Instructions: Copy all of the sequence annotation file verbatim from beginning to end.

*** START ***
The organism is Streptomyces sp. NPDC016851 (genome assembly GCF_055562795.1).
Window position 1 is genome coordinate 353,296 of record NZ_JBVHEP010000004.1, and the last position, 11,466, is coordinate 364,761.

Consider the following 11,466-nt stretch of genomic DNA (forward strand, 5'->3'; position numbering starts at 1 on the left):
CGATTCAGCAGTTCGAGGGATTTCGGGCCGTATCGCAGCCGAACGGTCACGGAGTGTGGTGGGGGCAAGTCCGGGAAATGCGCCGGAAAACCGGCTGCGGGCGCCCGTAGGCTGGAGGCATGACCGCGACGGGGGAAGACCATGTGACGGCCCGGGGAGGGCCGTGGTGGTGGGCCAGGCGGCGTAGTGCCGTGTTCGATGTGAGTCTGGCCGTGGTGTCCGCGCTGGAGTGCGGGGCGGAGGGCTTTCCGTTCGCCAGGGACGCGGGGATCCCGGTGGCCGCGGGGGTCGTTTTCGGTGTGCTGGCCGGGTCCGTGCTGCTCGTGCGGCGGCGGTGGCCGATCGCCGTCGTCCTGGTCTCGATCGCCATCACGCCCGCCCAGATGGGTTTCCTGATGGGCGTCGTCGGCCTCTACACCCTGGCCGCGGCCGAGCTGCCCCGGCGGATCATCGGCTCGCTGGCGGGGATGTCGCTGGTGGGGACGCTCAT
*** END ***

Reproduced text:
The organism is Streptomyces sp. NPDC016851 (genome assembly GCF_055562795.1).
Window position 1 is genome coordinate 353,296 of record NZ_JBVHEP010000004.1, and the last position, 11,466, is coordinate 364,761.

Consider the following 11,466-nt stretch of genomic DNA (forward strand, 5'->3'; position numbering starts at 1 on the left):
CGATTCAGCAGTTCGAGGGATTTCGGGCCGTATCGCAGCCGAACGGTCACGGAGTGTGGTGGGGGCAAGTCCGGGAAATGCGCCGGAAAACCGGCTGCGGGCGCCCGTAGGCTGGAGGCATGACCGCGACGGGGGAAGACCATGTGACGGCCCGGGGAGGGCCGTGGTGGTGGGCCAGGCGGCGTAGTGCCGTGTTCGATGTGAGTCTGGCCGTGGTGTCCGCGCTGGAGTGCGGGGCGGAGGGCTTTCCGTTCGCCAGGGACGCGGGGATCCCGGTGGCCGCGGGGGTCGTTTTCGGTGTGCTGGCCGGGTCCGTGCTGCTCGTGCGGCGGCGGTGGCCGATCGCCGTCGTCCTGGTCTCGATCGCCATCACGCCCGCCCAGATGGGTTTCCTGATGGGCGTCGTCGGCCTCTACACCCTGGCCGCGGCCGAGCTGCCCCGGCGGATCATCGGCTCGCTGGCGGGGATGTCGCTGGTGGGGACGCTCAT